In a third set of experiments, myocytes preexposed to ryanodine, thapsigargin, and KBR 7943 were exposed to 1 μm BayK8644 for 2 min. Lastly, cells were perfused with anesthetics for an additional 2 min, and their response to electrical stimulation was recorded.

Effect of Volatile Anesthetics on Sarcoplasmic Reticulum Ca2+Release

Volatile Anesthetic Effects on Intracellular Ca2+Concentration Responses to Caffeine.

Myocytes were exposed to 5 mm caffeine in the presence of 2 mm extracellular Ca2+, and [Ca2+]iresponses were recorded. Cells were washed for 10 min to replenish SR Ca2+stores and then reexposed to caffeine in the presence of anesthetic. The length of time for SR refilling was kept constant across all experiments.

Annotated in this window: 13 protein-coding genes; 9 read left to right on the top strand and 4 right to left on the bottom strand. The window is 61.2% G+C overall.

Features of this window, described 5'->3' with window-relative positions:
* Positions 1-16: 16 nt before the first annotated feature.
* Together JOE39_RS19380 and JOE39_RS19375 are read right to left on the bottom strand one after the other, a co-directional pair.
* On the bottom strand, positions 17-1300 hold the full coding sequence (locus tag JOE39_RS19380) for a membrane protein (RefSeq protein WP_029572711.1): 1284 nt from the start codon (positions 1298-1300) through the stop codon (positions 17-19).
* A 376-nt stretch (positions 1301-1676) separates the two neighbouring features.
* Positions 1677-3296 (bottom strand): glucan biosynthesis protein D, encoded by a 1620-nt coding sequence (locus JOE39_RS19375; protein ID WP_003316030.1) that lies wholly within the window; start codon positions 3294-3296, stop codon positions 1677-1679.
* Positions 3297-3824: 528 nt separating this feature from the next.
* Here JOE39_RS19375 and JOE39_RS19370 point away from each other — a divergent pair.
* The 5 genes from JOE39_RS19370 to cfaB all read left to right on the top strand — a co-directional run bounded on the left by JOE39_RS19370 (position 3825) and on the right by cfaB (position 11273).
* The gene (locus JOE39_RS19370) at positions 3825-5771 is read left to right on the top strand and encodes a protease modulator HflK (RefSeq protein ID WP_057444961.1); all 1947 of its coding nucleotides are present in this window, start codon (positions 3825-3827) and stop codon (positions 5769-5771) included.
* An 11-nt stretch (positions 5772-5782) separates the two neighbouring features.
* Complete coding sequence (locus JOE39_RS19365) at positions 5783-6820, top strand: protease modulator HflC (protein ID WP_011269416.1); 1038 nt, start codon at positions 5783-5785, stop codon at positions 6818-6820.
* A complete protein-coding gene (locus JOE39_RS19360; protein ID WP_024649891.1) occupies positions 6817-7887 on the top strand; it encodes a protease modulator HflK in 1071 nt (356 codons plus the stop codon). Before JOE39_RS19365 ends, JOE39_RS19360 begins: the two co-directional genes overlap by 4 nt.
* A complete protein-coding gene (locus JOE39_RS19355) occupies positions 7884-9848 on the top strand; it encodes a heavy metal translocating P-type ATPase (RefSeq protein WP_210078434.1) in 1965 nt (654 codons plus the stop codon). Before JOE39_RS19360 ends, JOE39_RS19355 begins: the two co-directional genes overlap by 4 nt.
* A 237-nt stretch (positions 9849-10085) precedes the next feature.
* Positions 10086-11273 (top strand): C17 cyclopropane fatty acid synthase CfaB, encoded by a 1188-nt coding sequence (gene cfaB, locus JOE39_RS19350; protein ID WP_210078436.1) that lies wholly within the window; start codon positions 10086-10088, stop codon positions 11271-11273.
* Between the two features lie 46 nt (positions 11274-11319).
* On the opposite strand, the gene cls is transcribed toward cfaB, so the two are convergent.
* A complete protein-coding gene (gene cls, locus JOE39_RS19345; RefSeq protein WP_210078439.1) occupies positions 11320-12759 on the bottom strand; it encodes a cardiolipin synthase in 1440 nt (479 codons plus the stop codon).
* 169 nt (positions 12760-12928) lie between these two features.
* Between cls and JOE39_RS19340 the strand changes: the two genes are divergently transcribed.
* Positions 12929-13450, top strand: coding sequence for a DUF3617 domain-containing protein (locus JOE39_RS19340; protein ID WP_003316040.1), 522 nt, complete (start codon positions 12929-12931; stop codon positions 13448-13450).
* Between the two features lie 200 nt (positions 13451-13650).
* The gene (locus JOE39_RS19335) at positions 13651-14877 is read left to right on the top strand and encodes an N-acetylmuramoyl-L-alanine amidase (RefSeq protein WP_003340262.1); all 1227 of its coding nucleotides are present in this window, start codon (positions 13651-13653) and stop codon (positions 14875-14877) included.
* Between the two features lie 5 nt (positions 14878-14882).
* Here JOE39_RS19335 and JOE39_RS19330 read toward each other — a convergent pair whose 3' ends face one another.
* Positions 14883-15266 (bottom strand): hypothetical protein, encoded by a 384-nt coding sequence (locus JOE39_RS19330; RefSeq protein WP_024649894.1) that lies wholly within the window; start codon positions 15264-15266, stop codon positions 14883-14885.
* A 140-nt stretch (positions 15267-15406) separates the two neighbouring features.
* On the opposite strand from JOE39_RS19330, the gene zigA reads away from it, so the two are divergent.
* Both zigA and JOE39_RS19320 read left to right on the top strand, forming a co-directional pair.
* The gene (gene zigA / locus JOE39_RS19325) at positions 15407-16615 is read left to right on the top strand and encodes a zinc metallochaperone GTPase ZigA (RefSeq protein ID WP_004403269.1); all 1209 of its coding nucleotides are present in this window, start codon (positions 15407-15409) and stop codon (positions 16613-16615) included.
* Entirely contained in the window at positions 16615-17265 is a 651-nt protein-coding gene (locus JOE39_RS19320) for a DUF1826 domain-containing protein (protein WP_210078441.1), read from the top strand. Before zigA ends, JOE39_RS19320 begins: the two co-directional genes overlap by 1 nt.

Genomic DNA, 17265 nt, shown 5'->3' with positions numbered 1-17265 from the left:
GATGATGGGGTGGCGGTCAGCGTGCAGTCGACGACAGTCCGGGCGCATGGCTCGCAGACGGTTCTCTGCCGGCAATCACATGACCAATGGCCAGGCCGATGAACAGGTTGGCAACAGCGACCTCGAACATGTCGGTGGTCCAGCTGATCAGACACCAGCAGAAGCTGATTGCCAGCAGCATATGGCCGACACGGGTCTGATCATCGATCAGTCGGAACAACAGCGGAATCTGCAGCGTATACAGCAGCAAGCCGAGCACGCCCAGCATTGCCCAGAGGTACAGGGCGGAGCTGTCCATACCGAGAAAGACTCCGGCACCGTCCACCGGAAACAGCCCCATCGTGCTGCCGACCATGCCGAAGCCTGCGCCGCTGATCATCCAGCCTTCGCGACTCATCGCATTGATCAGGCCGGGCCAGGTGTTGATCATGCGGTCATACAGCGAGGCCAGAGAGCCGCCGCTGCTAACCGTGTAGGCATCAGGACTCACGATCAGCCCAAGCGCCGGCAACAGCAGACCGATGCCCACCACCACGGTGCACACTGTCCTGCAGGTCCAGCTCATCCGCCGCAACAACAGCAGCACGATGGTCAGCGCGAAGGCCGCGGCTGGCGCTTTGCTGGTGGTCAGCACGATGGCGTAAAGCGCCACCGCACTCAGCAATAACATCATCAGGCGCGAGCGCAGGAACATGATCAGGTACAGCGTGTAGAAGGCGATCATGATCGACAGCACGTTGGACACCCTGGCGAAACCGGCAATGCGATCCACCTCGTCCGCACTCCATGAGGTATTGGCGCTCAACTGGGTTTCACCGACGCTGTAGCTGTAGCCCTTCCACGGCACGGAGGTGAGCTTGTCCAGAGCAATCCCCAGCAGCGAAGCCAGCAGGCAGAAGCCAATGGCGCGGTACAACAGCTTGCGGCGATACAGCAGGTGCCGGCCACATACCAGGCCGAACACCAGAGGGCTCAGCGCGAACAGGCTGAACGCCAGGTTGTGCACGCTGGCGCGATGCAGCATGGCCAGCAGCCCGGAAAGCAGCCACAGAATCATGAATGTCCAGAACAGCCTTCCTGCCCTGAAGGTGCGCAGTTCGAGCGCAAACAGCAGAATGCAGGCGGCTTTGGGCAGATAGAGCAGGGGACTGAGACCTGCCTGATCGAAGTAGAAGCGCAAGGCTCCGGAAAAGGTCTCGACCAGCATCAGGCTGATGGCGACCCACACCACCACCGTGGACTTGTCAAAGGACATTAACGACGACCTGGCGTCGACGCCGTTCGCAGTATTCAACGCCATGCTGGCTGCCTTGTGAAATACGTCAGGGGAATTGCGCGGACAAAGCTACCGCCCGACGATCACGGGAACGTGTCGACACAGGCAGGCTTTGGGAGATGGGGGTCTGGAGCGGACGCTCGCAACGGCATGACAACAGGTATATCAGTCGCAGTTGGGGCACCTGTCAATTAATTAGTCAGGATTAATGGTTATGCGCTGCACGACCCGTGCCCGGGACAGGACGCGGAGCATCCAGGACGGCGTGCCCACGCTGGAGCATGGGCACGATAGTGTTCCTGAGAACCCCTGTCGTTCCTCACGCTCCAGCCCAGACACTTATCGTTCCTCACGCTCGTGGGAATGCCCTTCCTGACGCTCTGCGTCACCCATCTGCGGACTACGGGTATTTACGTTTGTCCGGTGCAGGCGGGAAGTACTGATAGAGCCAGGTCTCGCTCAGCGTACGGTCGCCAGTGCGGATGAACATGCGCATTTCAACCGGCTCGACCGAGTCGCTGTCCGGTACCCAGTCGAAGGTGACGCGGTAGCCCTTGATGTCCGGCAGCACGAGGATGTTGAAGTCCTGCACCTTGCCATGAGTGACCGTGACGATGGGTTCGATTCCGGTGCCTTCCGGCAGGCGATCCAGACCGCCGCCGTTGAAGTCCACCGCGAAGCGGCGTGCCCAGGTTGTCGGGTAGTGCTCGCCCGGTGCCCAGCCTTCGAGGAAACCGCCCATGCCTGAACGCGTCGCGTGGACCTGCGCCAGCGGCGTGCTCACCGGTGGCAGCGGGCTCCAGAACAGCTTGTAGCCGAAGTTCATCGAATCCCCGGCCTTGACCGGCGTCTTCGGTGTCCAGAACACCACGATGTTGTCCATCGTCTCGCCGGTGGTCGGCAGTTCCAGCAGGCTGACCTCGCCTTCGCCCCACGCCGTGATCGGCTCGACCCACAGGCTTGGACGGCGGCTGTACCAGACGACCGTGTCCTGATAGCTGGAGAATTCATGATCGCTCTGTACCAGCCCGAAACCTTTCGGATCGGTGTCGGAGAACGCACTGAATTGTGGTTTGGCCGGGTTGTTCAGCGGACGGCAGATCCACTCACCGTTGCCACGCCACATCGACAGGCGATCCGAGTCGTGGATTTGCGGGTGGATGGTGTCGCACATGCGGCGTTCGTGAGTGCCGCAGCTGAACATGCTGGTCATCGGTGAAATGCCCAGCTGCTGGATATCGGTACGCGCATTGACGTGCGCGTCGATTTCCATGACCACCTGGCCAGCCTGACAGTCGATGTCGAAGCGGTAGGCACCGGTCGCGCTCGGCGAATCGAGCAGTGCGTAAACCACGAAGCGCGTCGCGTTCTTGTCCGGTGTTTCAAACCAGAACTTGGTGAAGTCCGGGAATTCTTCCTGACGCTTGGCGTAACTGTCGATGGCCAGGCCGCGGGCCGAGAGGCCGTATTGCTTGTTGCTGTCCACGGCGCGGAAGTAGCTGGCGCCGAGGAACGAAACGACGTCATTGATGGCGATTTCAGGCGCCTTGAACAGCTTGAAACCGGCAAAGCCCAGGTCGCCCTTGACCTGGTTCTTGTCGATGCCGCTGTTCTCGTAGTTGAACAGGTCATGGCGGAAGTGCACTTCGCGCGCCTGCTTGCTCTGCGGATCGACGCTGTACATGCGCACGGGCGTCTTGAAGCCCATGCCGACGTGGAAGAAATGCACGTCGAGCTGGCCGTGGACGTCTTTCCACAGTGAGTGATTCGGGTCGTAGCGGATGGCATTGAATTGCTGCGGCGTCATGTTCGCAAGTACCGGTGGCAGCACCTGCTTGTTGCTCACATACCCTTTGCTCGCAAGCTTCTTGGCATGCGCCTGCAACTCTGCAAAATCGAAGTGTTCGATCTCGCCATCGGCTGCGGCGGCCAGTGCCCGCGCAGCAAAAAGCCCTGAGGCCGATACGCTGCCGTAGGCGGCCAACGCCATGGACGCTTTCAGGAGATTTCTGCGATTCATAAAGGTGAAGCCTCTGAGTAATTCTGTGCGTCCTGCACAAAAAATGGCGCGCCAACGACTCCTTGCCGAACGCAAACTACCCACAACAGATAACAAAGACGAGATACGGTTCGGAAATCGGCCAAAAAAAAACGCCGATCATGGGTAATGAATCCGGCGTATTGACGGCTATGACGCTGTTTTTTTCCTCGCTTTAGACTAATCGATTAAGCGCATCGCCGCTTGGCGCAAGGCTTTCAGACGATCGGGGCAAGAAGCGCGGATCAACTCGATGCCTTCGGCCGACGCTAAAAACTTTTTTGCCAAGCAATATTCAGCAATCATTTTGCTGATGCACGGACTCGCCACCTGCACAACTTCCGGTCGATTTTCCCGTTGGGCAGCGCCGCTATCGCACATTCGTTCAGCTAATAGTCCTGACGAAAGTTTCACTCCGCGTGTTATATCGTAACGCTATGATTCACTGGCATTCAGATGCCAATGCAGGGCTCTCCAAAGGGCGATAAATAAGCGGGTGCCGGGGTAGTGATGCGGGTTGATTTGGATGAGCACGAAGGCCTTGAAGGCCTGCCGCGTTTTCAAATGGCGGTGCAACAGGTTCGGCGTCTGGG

In a second set of experiments, myocytes were preexposed to zero extracellular Ca2+, low (4 mm) Na+, 1 mm lanthanum chloride (La3+), and 10 μm KBR 7943. This combination functionally isolated the SR by blocking Ca2+influx channels, NCX, and Ca2+efflux via  the plasma membrane Ca2+adenosine triphosphatase (PMCA; inhibited by La3+). Cells were preexposed for 5 min to 10 μm cyclopiazonic acid (CPA; Sigma), a selective and reversible inhibitor of SERCA. Subsequently, SR Ca2+release was induced by 5 mm caffeine. The rise time of the [Ca2+]iresponse (normalized for amplitude) was taken to represent the rate of SR Ca2+release, and the amplitude as an index of SR Ca2+content. Cells were washed for 15 min to allow SR replenishment and were then reexposed to CPA in the absence (control) or presence of volatile anesthetics for 5 min, followed by caffeine in the continued presence of CPA and anesthetic.

Effect of Volatile Anesthetics on Sarcoplasmic Reticulum Ca2+Reuptake